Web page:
Despite coming up with different ways of tackling the issue, cheating remains a problem in virtually all online multiplayer games. Last month, developer Epic Games showed how seriously it views the practice by launching lawsuits against two people who were continuously using cheats in its new Fortnite Battle Royale game. What the company probably didn't know at the time, however, is that one of them is 14 years old, and his mother is now vigorously defending her son.

The popularity of Fortnite's free-to-play Battle Royale game mode has seen numerous cheaters join its ranks, leading to creator Epic Games, which was also responsible for the Gears of War and the Unreal series, dishing out plenty of bans.

"We are constantly working against both the cheaters themselves and the cheat providers. And it's ongoing, we're exploring every measure to ensure these cheaters are removed and stay removed from Fortnite Battle Royale and the Epic ecosystem," the company wrote.

But the actions weren't enough to stop two prolific cheaters, who constantly created new accounts under false names to circumvent the bans. Not only were the pair accused of using paid 'aimbot' software, but they also allegedly offered support for the service and helped stream snipe popular Twitch broadcasters, a practice that has recently seen a lot of PUBG players banned. This led to Epic suing the two players in a North Carolina federal court, arguing that modification of the game's code is against Fortnite's End User License Agreement (EULA) and the Copyright Act.

But the mother of the minor has chosen to respond to Epic's complaint with a strongly worded letter to the court. "This company is in the process of attempting to sue a 14-year-old child," she wrote.

She argues that Epic has no proof her son modified the game. She adds that Epic wouldn't have lost money as it's a free-to-play title, that her son merely downloaded the cheat software and didn't help create it (as Epic claims), and that releasing her boy's name publicly means Epic has violated Delaware laws related to the release of information on minors.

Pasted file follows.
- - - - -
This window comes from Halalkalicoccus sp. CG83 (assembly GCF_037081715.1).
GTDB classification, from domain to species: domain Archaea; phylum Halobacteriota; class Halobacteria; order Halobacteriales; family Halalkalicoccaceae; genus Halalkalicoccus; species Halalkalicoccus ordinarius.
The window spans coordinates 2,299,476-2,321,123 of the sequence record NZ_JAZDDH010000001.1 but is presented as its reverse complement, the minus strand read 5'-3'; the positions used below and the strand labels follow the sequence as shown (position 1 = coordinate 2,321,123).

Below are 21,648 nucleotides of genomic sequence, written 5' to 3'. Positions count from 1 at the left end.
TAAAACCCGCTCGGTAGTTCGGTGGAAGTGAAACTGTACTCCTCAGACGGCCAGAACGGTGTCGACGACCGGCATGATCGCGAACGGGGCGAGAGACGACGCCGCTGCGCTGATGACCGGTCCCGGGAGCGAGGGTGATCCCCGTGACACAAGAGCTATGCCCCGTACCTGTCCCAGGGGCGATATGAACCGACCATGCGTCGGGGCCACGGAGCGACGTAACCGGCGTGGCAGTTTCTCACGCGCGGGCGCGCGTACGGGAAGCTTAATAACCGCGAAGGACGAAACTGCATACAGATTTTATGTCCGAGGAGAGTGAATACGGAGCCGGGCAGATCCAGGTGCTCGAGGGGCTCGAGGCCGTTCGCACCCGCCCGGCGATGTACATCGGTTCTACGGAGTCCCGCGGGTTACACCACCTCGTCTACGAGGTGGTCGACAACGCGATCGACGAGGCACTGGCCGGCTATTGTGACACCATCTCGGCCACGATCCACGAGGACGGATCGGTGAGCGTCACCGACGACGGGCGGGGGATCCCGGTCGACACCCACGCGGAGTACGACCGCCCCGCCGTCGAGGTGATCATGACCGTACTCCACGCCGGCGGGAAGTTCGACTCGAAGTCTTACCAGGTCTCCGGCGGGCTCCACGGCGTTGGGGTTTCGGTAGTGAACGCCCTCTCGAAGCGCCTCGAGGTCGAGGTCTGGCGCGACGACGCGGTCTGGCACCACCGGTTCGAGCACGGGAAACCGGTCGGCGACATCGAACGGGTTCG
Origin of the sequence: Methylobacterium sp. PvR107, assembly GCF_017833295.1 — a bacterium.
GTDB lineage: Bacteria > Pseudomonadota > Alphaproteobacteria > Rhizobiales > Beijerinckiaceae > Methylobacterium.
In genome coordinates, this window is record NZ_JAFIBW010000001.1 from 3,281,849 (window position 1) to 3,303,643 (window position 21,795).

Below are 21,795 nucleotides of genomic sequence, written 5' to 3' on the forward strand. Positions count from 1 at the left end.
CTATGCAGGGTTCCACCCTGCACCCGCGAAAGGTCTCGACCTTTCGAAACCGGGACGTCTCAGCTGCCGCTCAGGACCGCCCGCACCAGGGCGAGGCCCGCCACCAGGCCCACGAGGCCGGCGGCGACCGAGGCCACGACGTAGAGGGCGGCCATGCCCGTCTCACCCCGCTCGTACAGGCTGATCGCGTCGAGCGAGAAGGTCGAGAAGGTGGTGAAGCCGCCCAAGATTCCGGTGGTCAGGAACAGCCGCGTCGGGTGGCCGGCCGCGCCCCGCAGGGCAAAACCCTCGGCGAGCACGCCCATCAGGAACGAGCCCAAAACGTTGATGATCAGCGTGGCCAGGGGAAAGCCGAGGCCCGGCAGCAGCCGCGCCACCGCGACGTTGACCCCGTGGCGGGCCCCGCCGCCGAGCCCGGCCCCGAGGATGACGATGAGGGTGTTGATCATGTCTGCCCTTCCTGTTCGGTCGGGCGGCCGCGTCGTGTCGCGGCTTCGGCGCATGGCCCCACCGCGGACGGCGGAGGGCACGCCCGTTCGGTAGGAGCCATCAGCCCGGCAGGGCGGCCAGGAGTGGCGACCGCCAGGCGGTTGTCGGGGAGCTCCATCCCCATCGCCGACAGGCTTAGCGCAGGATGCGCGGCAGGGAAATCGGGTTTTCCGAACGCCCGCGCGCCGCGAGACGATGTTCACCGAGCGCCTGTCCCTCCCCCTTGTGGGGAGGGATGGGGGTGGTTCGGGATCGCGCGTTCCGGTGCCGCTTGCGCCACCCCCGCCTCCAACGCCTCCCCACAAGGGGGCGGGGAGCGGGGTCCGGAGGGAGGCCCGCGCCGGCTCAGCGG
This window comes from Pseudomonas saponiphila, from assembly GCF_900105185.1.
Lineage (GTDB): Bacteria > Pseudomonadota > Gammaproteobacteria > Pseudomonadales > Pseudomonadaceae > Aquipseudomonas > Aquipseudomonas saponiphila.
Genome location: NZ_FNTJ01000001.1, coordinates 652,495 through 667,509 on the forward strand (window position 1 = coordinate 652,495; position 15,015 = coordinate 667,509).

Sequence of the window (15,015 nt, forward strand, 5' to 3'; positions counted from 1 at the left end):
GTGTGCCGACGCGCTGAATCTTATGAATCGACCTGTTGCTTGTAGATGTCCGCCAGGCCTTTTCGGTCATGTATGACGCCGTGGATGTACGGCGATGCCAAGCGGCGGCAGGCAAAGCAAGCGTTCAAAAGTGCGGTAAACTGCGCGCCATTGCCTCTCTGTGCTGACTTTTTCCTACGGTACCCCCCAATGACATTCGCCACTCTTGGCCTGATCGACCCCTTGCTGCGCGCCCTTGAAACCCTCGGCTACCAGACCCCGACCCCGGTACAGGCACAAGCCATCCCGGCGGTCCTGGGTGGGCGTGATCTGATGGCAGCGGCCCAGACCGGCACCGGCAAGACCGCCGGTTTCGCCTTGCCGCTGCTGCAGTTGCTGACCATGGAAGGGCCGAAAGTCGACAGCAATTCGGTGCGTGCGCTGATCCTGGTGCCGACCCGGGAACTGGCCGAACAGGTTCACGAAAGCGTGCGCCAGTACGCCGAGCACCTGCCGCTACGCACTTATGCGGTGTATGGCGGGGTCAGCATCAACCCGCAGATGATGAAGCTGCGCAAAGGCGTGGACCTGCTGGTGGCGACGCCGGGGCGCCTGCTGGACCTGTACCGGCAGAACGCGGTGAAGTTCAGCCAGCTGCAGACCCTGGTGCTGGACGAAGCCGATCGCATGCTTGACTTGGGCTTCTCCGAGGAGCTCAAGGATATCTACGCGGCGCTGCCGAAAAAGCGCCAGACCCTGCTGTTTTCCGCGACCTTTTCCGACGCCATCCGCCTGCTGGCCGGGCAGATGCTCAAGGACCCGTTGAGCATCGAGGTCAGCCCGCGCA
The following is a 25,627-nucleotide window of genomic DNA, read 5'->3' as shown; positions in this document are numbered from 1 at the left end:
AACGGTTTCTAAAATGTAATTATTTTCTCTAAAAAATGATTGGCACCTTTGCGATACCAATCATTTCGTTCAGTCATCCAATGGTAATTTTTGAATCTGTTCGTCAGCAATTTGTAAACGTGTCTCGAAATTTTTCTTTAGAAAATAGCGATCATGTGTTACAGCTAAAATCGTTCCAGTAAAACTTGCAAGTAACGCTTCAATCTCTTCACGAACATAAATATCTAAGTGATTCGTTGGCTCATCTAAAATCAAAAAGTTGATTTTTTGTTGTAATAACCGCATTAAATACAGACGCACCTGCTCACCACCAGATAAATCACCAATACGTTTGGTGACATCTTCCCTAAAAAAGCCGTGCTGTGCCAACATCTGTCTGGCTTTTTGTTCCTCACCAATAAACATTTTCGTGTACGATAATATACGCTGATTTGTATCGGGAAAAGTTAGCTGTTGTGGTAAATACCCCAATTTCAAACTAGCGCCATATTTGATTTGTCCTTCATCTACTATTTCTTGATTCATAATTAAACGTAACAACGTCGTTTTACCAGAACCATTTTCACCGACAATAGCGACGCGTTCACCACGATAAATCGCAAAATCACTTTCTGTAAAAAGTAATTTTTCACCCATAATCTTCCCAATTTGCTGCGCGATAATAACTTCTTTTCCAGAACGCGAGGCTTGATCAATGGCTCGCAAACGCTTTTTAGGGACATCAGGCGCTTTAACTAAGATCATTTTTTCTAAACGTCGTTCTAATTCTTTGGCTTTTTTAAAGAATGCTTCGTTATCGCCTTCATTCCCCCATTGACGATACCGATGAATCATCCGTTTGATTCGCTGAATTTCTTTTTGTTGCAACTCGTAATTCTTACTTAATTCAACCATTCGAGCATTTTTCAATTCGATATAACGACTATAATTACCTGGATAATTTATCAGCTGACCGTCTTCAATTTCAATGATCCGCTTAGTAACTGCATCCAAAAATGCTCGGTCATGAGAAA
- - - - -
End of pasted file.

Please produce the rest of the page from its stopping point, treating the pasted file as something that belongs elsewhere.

The biggest point of contention revolves around the EULA agreement. The mother says it isn't legally binding as minors require permission from parents or guardians, which never happened in this instance. "Please note parental consent was not issued to [my son] to play this free game produced by Epic Games, INC," the mother explained in her letter.

The mother believes that her son is being made a scapegoat to stop other cheaters. She says Epic should be targetting those websites that create and sell the software, not those that use it.

"It is my belief that due to their lack of ability to curve cheat codes and others from modifying their game, they are using a 14-year-old child as a scapegoat to make an example of him."

In a statement to Kotaku, Epic said: "This particular lawsuit arose as a result of the defendant filing a DMCA counterclaim to a takedown notice on a YouTube video that exposed and promoted Fortnite Battle Royale cheats and exploits. Under these circumstances, the law requires that we file suit or drop the claim."

"Epic is not okay with ongoing cheating or copyright infringement from anyone at any age. As stated previously, we take cheating seriously, and we'll pursue all available options to make sure our games are fun, fair, and competitive for players."